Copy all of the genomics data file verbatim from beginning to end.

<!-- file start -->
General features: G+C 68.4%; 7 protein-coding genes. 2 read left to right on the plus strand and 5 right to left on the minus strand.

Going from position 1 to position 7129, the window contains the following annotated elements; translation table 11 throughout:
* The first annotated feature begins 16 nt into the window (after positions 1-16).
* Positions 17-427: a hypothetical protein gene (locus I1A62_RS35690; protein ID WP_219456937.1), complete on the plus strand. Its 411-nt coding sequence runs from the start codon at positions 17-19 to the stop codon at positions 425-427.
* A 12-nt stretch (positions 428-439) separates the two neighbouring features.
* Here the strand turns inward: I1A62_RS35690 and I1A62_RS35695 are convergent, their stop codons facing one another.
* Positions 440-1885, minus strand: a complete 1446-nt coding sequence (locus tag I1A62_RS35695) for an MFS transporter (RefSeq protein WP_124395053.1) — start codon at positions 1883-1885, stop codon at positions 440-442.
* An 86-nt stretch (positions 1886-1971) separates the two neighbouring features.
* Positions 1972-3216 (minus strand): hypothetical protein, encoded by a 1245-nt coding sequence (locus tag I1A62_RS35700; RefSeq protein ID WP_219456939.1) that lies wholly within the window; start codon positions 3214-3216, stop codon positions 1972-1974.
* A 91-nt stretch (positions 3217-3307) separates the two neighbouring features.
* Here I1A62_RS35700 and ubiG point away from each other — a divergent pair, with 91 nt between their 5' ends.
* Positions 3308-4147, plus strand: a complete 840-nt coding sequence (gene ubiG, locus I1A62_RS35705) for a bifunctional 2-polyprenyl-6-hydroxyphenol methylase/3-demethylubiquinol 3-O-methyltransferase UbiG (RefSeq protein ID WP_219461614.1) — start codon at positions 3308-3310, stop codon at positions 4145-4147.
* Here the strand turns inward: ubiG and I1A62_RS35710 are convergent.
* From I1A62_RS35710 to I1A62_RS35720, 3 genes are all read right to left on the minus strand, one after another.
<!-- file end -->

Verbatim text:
General features: G+C 68.4%; 7 protein-coding genes. 2 read left to right on the plus strand and 5 right to left on the minus strand.

Going from position 1 to position 7129, the window contains the following annotated elements; translation table 11 throughout:
* The first annotated feature begins 16 nt into the window (after positions 1-16).
* Positions 17-427: a hypothetical protein gene (locus I1A62_RS35690; protein ID WP_219456937.1), complete on the plus strand. Its 411-nt coding sequence runs from the start codon at positions 17-19 to the stop codon at positions 425-427.
* A 12-nt stretch (positions 428-439) separates the two neighbouring features.
* Here the strand turns inward: I1A62_RS35690 and I1A62_RS35695 are convergent, their stop codons facing one another.
* Positions 440-1885, minus strand: a complete 1446-nt coding sequence (locus tag I1A62_RS35695) for an MFS transporter (RefSeq protein WP_124395053.1) — start codon at positions 1883-1885, stop codon at positions 440-442.
* An 86-nt stretch (positions 1886-1971) separates the two neighbouring features.
* Positions 1972-3216 (minus strand): hypothetical protein, encoded by a 1245-nt coding sequence (locus tag I1A62_RS35700; RefSeq protein ID WP_219456939.1) that lies wholly within the window; start codon positions 3214-3216, stop codon positions 1972-1974.
* A 91-nt stretch (positions 3217-3307) separates the two neighbouring features.
* Here I1A62_RS35700 and ubiG point away from each other — a divergent pair, with 91 nt between their 5' ends.
* Positions 3308-4147, plus strand: a complete 840-nt coding sequence (gene ubiG, locus I1A62_RS35705) for a bifunctional 2-polyprenyl-6-hydroxyphenol methylase/3-demethylubiquinol 3-O-methyltransferase UbiG (RefSeq protein ID WP_219461614.1) — start codon at positions 3308-3310, stop codon at positions 4145-4147.
* Here the strand turns inward: ubiG and I1A62_RS35710 are convergent.
* From I1A62_RS35710 to I1A62_RS35720, 3 genes are all read right to left on the minus strand, one after another.